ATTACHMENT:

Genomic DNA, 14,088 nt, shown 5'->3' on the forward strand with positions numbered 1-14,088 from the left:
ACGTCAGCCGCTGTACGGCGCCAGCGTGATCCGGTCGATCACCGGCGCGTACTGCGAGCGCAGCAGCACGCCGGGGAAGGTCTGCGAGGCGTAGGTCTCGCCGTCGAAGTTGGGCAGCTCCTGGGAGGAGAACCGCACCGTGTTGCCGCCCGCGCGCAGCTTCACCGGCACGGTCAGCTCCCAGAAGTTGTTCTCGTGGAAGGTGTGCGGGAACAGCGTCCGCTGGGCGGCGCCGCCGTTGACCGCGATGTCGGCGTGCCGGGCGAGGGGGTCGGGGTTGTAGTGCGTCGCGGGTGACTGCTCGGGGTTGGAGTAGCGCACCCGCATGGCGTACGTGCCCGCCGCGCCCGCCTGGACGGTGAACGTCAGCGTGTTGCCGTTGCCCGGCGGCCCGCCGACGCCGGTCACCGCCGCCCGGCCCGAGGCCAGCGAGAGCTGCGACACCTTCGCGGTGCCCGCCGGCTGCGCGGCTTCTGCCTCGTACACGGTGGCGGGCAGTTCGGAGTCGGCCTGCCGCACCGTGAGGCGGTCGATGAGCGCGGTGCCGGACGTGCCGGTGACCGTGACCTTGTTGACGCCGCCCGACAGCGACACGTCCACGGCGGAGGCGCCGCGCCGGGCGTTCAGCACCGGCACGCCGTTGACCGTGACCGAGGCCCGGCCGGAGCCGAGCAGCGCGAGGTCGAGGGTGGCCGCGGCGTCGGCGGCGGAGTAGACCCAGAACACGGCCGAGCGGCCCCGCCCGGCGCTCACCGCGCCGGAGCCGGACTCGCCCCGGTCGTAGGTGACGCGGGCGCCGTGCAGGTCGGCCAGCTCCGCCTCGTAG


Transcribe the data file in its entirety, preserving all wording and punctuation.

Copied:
Genomic DNA, 14,088 nt, shown 5'->3' on the forward strand with positions numbered 1-14,088 from the left:
ACGTCAGCCGCTGTACGGCGCCAGCGTGATCCGGTCGATCACCGGCGCGTACTGCGAGCGCAGCAGCACGCCGGGGAAGGTCTGCGAGGCGTAGGTCTCGCCGTCGAAGTTGGGCAGCTCCTGGGAGGAGAACCGCACCGTGTTGCCGCCCGCGCGCAGCTTCACCGGCACGGTCAGCTCCCAGAAGTTGTTCTCGTGGAAGGTGTGCGGGAACAGCGTCCGCTGGGCGGCGCCGCCGTTGACCGCGATGTCGGCGTGCCGGGCGAGGGGGTCGGGGTTGTAGTGCGTCGCGGGTGACTGCTCGGGGTTGGAGTAGCGCACCCGCATGGCGTACGTGCCCGCCGCGCCCGCCTGGACGGTGAACGTCAGCGTGTTGCCGTTGCCCGGCGGCCCGCCGACGCCGGTCACCGCCGCCCGGCCCGAGGCCAGCGAGAGCTGCGACACCTTCGCGGTGCCCGCCGGCTGCGCGGCTTCTGCCTCGTACACGGTGGCGGGCAGTTCGGAGTCGGCCTGCCGCACCGTGAGGCGGTCGATGAGCGCGGTGCCGGACGTGCCGGTGACCGTGACCTTGTTGACGCCGCCCGACAGCGACACGTCCACGGCGGAGGCGCCGCGCCGGGCGTTCAGCACCGGCACGCCGTTGACCGTGACCGAGGCCCGGCCGGAGCCGAGCAGCGCGAGGTCGAGGGTGGCCGCGGCGTCGGCGGCGGAGTAGACCCAGAACACGGCCGAGCGGCCCCGCCCGGCGCTCACCGCGCCGGAGCCGGACTCGCCCCGGTCGTAGGTGACGCGGGCGCCGTGCAGGTCGGCCAGCTCCGCCTCGTAG